One of the questions I’ve been asked repeatedly lately is how to get more ideas, more creativity, more inspiration in business. The answer is elegantly simple: you can’t. Business isn’t especially good at creativity. In fact, I’d argue that business is the antithesis of creativity, and here’s why: business is really good at systems.
If you’ve got a system, you can scale the system. You grow your business by repeating the system, by enhancing it, by adding more resources to it – and to do that, everything has to be defined, outlined, regulated, and measured. The people you hire for your business have to be able to pick up a manual, follow the steps in it, and replicate their portion of the system flawlessly in order for the business to scale and grow.
The disadvantage of systems is that by definition, they should not be creative. They inhibit creativity, because creativity tends to make systems more inefficient. Sometimes it even breaks the system outright. You don’t want the guy on the assembly line getting creative (which is why we’ve replaced many of them with robots who can’t be creative). In order for there to be changes to a system, new creative ideas must come from people who are allowed to make changes, the changes have to be tested, proofed, and then put into production. The catch is that many of the folks who are in leadership positions in companies are products of the system they worked their way through, and thus they’ve had the creativity beaten out of them.
This is why you see the boom/bust cycle in companies and industries. Small company has a great idea, gets big, gets stagnant, withers, and gets overtaken by a new company that has fewer restrictions on its creativity. The cycle repeats itself endlessly. The exception are companies where you have leaders who are willing and eager to have things broken, to be in a perpetual state of inefficiency in order to maintain creative market advantage. Look at the biggest enduring names in business like Apple, Google, GE, Ford Motor Company, etc. and you see companies that are intentionally breaking things in order to stay ahead of the startups.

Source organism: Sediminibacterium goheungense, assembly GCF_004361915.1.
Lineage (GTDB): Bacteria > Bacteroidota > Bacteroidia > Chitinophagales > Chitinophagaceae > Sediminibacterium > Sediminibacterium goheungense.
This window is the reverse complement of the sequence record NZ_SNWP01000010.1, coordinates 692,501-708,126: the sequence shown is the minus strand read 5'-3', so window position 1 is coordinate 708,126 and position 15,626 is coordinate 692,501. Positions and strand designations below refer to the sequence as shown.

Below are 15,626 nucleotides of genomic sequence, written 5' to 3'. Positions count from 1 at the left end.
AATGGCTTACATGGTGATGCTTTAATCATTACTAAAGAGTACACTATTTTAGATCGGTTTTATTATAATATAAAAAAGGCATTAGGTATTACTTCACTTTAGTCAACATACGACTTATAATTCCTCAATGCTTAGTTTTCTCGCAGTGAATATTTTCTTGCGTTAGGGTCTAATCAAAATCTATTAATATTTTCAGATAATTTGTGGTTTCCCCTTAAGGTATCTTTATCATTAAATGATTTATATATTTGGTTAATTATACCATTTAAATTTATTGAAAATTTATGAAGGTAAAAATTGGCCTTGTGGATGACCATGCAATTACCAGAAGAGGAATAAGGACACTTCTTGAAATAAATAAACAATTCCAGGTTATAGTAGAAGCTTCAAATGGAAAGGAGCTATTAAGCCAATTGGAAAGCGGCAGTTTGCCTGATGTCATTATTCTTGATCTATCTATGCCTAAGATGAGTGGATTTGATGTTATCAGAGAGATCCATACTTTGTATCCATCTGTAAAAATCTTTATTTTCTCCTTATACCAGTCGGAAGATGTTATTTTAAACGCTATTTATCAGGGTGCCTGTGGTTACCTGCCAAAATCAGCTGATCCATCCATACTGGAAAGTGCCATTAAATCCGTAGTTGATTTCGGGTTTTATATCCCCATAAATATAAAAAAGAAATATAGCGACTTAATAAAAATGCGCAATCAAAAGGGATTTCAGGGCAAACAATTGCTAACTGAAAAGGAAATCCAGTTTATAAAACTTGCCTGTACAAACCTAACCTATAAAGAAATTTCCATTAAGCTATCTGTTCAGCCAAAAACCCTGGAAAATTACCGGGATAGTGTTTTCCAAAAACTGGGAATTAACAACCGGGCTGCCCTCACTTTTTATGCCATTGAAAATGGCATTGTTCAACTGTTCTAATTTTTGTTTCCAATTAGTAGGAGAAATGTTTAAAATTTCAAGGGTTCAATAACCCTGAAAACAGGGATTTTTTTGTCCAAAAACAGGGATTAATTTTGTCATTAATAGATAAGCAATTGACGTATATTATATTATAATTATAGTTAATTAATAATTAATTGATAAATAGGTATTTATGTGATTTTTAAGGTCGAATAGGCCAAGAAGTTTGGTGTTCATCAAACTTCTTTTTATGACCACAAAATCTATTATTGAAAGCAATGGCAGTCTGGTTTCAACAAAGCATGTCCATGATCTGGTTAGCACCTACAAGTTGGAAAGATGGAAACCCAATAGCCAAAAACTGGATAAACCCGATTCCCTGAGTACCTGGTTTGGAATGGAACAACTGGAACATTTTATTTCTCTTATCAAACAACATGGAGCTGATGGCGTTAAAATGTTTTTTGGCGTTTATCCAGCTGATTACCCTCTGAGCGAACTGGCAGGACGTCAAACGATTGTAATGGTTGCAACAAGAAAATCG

So how do you create more creativity, if you’re not going to find it in business or you don’t work for a company willing to break things? You have to look outside of business. Look into fields where creativity is mandated. Look at art, music, literature, dance, performing arts, even some martial arts. Play video games that have great stories and amazing art.
Creativity functions a lot like a water well. A well is only as good as the environment around it – so if it never rains, if water never enters in the area, you can tap out a well fairly fast and then have to spend a lot of time digging deeper for diminishing returns. If the environment is rich with sources of water, the well replenishes quickly. That’s what you have to do with your creative well – flood yourself with sources of other inspiration, then pick the things that resonate most with you and your business and import them into your business.
Here’s a small but real example from my work at WhatCounts. There’s an app called Paper by FiftyThree Software that lets you do pencil and ink sketches on your iPad. I’m rather fond of it, and one day while I was putting together an issue of the newsletter, I found I was struggling with finding an appropriate graphic on Flickr for one of the section images. On a whim, I pulled out my iPad and drew the idea instead: